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Potential precursors of the first building blocks of life observed in deep ocean rocks

The origin of life on Earth is an extremely complex field of research in which several hypotheses have been put forward. Some studies consider extraterrestrial contributions, via meteorites or asteroids, as a source of organic molecules necessary for the seeding of the Earth. Others believe that our planet has, and had, the potential to produce prebiotic chemistry that was sufficiently efficient to generate the first building blocks of life.

Potential precursors of the first building blocks of life observed in deep ocean rocks

Publication date: 07/11/2018

Press, Research

Related themes : Origins

In a study published in the journal Nature, researchers from the Institut de Physique du Globe de Paris, the Université Paris Diderot, the CNRS and the SOLEIL synchrotron provide a first-rate argument for the latter hypothesis, and in particular for the hydrothermal theory of the origin of life, even pushing back its possible emergence to depths well beyond the hydrothermal springs on the ocean floor.

The living world is characterised by its capacity for autonomy and reproduction, but above all by the great complexity of its organic structures. Understanding the transition from a mineral world to increasingly complex organic molecules capable of assembling to create the first building blocks of life is therefore essential to understanding the appearance of life as we know it on Earth.

UV autofluorescence collected on the DISCO light line of the SOLEIL synchrotron, revealing the presence in a clay of an amino acid, tryptophan, formed abiotically during the weathering of the oceanic crust (© IPGP)

In the 1950s, laboratory experiments by two American researchers, Stanley Miller and Harold Urey, showed that the extreme conditions prevailing on the very young Earth could have made it possible for such molecules to be synthesised in the primitive atmosphere before being disseminated in the shallow oceans, even before any form of life appeared. However, this so-called primitive soup hypothesis has never been demonstrated in a natural environment, and the conditions used in these experiments did not reflect those that probably prevailed when life first appeared on Earth.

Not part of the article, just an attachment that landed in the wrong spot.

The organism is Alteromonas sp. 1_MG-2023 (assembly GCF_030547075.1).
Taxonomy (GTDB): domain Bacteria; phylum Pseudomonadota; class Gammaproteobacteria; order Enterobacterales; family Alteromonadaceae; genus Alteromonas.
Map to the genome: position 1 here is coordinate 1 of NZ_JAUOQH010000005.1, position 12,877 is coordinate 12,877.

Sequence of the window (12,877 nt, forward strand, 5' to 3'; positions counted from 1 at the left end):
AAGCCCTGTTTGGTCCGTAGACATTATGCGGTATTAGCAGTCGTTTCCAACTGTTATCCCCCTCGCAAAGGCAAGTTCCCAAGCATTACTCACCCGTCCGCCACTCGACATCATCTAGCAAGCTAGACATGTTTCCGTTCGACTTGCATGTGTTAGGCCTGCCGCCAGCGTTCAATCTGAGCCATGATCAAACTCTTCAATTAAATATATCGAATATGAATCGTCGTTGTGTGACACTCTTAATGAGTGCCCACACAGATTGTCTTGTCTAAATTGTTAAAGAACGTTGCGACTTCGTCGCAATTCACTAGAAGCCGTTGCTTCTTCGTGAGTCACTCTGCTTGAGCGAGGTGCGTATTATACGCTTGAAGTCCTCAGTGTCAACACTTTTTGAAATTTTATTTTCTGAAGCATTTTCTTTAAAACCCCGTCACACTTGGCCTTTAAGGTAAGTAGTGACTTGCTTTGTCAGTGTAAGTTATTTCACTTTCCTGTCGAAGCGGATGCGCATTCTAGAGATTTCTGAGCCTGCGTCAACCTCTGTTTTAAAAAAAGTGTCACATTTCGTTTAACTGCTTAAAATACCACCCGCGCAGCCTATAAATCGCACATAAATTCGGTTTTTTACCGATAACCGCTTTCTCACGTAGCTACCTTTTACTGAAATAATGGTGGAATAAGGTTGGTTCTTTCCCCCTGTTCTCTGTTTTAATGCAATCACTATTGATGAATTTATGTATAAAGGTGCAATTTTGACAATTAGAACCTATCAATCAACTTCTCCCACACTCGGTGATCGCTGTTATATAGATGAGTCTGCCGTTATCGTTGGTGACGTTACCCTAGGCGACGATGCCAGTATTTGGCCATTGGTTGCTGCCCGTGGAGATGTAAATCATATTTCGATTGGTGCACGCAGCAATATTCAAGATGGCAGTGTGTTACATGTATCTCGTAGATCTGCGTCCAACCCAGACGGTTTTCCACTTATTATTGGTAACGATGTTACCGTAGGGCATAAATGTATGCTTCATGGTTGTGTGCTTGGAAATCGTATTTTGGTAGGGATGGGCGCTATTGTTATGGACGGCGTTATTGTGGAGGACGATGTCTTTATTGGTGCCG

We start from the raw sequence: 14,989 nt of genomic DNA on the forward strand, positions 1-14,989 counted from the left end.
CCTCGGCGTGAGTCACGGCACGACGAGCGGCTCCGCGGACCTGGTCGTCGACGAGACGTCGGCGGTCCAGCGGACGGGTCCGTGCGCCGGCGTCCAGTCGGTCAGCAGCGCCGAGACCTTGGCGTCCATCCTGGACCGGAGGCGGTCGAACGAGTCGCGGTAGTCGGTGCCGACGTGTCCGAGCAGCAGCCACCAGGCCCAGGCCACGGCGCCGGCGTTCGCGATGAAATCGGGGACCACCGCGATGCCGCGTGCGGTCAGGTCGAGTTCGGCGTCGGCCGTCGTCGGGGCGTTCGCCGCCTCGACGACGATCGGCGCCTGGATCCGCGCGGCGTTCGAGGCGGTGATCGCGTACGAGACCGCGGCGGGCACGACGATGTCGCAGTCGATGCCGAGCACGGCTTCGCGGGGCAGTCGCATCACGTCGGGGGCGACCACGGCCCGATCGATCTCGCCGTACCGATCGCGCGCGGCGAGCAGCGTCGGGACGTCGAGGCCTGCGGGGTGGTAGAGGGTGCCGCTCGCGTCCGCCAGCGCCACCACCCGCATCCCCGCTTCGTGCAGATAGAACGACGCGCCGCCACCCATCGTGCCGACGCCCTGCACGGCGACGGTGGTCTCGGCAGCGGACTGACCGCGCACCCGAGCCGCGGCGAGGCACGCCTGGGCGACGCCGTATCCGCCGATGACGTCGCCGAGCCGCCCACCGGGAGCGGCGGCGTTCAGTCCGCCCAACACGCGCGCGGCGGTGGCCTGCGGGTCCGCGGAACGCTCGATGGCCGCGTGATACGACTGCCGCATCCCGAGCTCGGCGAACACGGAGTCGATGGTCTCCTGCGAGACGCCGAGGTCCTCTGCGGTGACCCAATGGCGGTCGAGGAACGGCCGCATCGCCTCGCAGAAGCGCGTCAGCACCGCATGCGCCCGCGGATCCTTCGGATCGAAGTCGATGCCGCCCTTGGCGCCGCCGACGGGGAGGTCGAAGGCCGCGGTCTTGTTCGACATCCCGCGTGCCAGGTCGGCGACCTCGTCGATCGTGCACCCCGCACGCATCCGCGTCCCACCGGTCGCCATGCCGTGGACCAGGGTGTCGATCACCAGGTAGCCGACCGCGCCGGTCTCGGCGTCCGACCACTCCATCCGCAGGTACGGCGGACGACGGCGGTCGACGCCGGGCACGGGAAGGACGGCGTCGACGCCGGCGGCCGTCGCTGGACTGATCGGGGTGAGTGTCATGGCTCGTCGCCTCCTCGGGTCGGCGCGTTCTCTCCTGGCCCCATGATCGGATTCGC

Optical microscopy photo of a thin section of rock in which abiotic tryptophan (amino acid) was detected. The rock is composed of iron-rich serpentine and saponite (yellow-brown in the photo) disseminated in a network of magnetite (black). (© IPGP)

In a study published on 7 November 2018 in the journal Nature, a team of European scientists, led by Bénédicte Ménez and Céline Pisapia, geomicrobiologists at the Institut de Physique du Globe de Paris (IPGP/Université Paris Diderot/CNRS) and teacher-researchers at the Université Paris Diderot and made up of researchers from the Geology Laboratory of Lyon (Université Claude Bernard/ENS Lyon/CNRS), the French synchrotron radiation centre SOLEIL, the Institut de Chimie des Substances Naturelles (CNRS), and Nazarbayev University in Kazakhstan, used an innovative correlative microscopy approach, combining several high-resolution imaging techniques, on samples taken by drilling about 175 m deep into the oceanic lithosphere during Expedition 304 of the International Ocean Drilling Programme IODP (

Using this method, scientists were able to observe amino acids, complex molecules essential to life, synthesised abiotically during the weathering of deep ocean rocks from the Atlantis Massif (Mid-Atlantic Ridge, 30°N).

It was the interaction between seawater and the minerals in these rocks, derived from the Earth’s mantle, and the sheet-like structure of the clay resulting from their alteration, that undoubtedly provided the ideal conditions for the formation of these primary constituents of the first building blocks of life, like a ‘geological mirror’ to Miller’s atmospheric experiments. This observation provides the first clear indication that such a process can occur in terrestrial rocks in conditions close to those that prevailed on the primitive Earth.

This discovery also makes it possible to propose a new synthesis pathway leading to the formation of various molecules of prebiotic interest on the primitive Earth or other planets. This innovative approach and these essential results also provide new avenues for future research in the fields of geobiology and astrobiology, as well as for all disciplines linked to the field of renewable energies and ‘geo-inspired’ chemical and industrial processes.

Ref: B. Ménez, C. Pisapia, M. Andreani, F. Jamme, Q.P. Vanbellingen, A. Brunelle, L. Richard, P. Dumas, M. Réfrégiers. Abiotic synthesis of amino acids in the recesses of the oceanic lithosphere. Nature, doi:10.1038/s41586-018-0684-z

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